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Overview

Brief Summary

Quahogs can reach a very ripe old age, more than 400 years!. That makes them the oldest animals in the world. However, more than 99% of the quahogs do not come close to growing so old, due to the beam-trawl fisheries. Traces of damage can often be discovered in the year rings.
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Comprehensive Description

The Ocean Quahog, or Black Clam (Arctica islandica) is broadly distributed in the boreal-temperate zone of the North Atlantic. It is found from the Barents Sea (Arctic Ocean north of Scandinavia and Russia) to the Gulf of Cadiz (south of Portugal) in the eastern Atlantic (where it is abundant in some regions characterized by important oceanographic fronts, such as Iceland and the boundary between the lrminger and East Greenland currents) (Scourse et al. 2006) and from Newfoundland (Canada) to North Carolina (U.S.A.) in the western Atlantic, where it is a is a common beach shell from Cape Cod northward. It is found in sand at depths from 5 to 500 meters (Scourse et al. 2006). This orange-fleshed clam, which may reach 10 cm in size, is fished commercially to a limited degree from Rhode Island south to Virginia (U.S.A.). (Abbott 1968; Morris 1973; Gosner 1978; Rehder 1981)

The Ocean Quahog may have the longest lifespan of any animal known. These clams mature at 10 to 32 years of age (Abele et al. 2009), but individuals more than 100 years old are common and reported maximum ages from various studies are 225, 268, and 374 years old. Patterns of shell growth in these clams have been used to infer historical climate changes at a range of time scales. (Schöne et al. 2005 and references therein; Scourse et al. 2006; Abele et al. 2008). These clams have also been investigated by researchers studying cellular, molecular, and genetic aspects of aging (Abele et al. 2008, 2009; Bodnar 2009).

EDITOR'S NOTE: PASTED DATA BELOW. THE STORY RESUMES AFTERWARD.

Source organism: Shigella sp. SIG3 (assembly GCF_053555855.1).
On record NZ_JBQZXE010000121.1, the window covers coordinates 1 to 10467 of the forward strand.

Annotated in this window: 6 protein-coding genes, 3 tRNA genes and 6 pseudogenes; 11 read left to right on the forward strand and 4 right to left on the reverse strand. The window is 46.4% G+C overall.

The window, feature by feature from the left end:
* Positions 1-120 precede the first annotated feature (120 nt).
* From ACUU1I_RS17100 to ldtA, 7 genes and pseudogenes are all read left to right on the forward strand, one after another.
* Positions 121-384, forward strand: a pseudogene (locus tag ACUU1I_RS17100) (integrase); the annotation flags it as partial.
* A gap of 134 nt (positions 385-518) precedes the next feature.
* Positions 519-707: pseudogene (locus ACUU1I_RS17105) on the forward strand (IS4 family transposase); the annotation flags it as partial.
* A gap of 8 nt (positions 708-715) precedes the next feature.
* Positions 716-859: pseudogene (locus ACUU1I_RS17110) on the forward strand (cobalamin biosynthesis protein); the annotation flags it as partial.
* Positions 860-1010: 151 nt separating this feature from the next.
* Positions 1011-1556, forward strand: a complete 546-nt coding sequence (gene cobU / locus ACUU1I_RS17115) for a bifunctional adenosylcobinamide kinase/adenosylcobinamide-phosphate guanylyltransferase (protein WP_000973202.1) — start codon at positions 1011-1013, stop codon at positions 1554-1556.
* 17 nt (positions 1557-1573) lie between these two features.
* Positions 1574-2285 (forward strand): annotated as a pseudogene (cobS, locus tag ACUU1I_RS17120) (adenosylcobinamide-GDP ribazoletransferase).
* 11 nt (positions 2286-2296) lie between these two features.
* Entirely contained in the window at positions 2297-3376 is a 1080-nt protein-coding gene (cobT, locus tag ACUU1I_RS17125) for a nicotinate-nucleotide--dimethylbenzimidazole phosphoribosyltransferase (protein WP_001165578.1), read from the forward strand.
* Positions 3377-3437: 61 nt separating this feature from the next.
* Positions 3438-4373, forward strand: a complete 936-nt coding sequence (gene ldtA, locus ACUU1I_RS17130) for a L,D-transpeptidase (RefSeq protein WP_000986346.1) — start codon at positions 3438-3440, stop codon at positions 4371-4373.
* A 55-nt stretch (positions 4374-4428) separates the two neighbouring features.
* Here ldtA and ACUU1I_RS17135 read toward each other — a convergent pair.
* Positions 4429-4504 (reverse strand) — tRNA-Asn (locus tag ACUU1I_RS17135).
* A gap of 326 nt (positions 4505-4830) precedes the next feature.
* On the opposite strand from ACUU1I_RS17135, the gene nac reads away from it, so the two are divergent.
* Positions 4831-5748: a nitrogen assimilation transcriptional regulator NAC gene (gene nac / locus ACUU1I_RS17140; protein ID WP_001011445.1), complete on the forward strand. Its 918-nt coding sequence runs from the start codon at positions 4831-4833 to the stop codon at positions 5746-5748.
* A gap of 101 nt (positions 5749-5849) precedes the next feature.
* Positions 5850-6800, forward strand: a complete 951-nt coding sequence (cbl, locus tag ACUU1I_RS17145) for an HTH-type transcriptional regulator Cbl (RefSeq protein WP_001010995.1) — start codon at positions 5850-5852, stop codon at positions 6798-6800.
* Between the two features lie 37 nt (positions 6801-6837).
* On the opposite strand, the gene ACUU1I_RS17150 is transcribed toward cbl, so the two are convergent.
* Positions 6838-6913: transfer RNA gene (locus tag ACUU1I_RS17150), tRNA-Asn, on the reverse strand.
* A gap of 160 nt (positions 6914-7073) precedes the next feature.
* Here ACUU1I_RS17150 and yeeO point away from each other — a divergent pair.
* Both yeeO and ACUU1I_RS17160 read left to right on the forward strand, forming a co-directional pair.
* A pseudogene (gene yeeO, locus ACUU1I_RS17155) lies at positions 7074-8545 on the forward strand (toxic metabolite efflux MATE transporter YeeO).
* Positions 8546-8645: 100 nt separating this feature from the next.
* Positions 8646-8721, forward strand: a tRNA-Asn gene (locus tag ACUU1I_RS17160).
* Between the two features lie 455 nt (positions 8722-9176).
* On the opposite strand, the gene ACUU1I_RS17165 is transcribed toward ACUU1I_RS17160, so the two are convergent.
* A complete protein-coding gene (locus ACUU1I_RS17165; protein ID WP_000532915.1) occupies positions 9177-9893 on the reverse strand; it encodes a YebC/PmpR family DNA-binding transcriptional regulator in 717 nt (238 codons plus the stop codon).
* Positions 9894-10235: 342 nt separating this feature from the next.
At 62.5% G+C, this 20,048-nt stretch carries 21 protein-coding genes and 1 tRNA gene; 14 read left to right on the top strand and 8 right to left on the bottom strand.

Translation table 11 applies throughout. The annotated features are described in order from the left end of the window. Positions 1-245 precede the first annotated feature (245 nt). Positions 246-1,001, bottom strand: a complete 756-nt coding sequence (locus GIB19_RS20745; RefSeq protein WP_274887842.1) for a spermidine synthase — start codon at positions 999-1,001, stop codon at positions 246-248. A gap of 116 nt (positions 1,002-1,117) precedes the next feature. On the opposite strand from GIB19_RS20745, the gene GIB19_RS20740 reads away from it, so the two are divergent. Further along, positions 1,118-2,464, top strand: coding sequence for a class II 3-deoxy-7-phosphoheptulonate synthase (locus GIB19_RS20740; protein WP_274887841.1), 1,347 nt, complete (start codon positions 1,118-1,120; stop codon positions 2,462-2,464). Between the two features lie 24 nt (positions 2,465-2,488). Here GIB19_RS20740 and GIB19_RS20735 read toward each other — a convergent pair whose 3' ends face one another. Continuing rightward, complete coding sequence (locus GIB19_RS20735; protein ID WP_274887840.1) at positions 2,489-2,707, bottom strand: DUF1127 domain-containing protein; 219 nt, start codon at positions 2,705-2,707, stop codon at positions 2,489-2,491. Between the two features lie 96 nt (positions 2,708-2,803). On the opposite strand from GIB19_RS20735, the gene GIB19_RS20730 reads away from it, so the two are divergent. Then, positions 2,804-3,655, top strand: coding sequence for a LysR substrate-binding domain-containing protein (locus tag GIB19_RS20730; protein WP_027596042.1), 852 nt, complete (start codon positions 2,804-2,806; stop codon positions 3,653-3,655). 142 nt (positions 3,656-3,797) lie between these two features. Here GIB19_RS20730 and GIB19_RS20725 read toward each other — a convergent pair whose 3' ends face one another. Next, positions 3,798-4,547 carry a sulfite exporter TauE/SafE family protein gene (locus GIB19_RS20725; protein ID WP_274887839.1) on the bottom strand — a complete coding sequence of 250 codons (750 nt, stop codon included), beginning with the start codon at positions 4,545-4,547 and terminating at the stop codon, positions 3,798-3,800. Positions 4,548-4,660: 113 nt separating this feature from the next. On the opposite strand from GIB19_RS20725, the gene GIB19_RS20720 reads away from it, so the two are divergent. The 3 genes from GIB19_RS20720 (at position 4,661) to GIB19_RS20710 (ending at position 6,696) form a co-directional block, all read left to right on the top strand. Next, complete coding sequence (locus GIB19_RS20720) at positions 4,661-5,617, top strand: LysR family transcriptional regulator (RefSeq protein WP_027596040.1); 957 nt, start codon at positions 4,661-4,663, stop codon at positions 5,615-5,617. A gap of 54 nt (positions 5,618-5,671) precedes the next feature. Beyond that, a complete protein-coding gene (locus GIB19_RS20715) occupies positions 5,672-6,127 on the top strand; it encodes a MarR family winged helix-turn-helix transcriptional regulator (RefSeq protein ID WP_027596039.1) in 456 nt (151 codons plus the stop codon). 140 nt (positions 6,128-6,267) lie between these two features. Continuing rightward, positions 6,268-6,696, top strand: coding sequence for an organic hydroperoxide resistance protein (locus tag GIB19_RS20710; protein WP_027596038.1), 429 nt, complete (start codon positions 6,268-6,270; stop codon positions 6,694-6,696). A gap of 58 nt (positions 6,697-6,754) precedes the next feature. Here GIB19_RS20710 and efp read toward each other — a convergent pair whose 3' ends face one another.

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Description

 Arctica islandica has a heavy, thick, oval to rounded shell up to 13 cm in length. The shell is sculptured with numerous fine concentric lines and the beaks are anterior. It has a thick glossy periostracum that is brown in smaller individuals, becoming greenish-brown to black in larger specimens. The periostracum peels away on dead shells, revealing a white to pale brown shell beneath.
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Distribution

Arctic to Cape Hatteras
  • North-West Atlantic Ocean species (NWARMS)
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Physical Description

Morphology

Lutz et al. (1982) recorded prodissoconch I lengths ranging from 98 to 118 micrometers in a sample of 50 cultured individuals. Prodissoconch II lengths were found to range between 232 to 289 micrometers in a sample of 100 early post-larval cultured specimens.

Byssal threads are apparently not secreted by early post-larval individuals (Lutz et al., 1982).

The exhalant aperture and siphon develop earlier than the inhalant ones. Mantle fusion delimiting a inhalant aperture occurs when specimens reach a shell length of approximately 1 mm (Lutz et al., 1982).

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Ecology

Habitat

infralittoral and circalittoral of the Gulf and estuary
  • North-West Atlantic Ocean species (NWARMS)
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Depth range based on 2638 specimens in 1 taxon.
Water temperature and chemistry ranges based on 1550 samples.

Environmental ranges
  Depth range (m): 0 - 1240
  Temperature range (°C): -0.262 - 22.695
  Nitrate (umol/L): 1.175 - 23.955
  Salinity (PPS): 27.165 - 36.359
  Oxygen (ml/l): 3.835 - 7.573
  Phosphate (umol/l): 0.093 - 1.571
  Silicate (umol/l): 1.808 - 17.288

Graphical representation

Depth range (m): 0 - 1240

Temperature range (°C): -0.262 - 22.695

Nitrate (umol/L): 1.175 - 23.955

Salinity (PPS): 27.165 - 36.359

Oxygen (ml/l): 3.835 - 7.573

Phosphate (umol/l): 0.093 - 1.571

Silicate (umol/l): 1.808 - 17.288
 
Note: this information has not been validated. Check this *note*. Your feedback is most welcome.

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 Arctica islandica is found at extreme low water level but predominately on sub-littoral firm sediments including level offshore areas, buried (or part buried) in sand and muddy sand that ranges from fine to coarse grains.
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Stellwagen Bank Benthic Community

 

The species associated with this article partially comprise the benthic community of Stellwagen Bank, an undersea gravel and sand deposit stretching between Cape Cod and Cape Ann off the coast of Massachusetts. Protected since 1993 as part of the Stellwagen Bank National Marine Sanctuary, the bank is known primarily for whale-watching and commercial fishing of cod, lobster, hake, and other species (Eldredge 1993).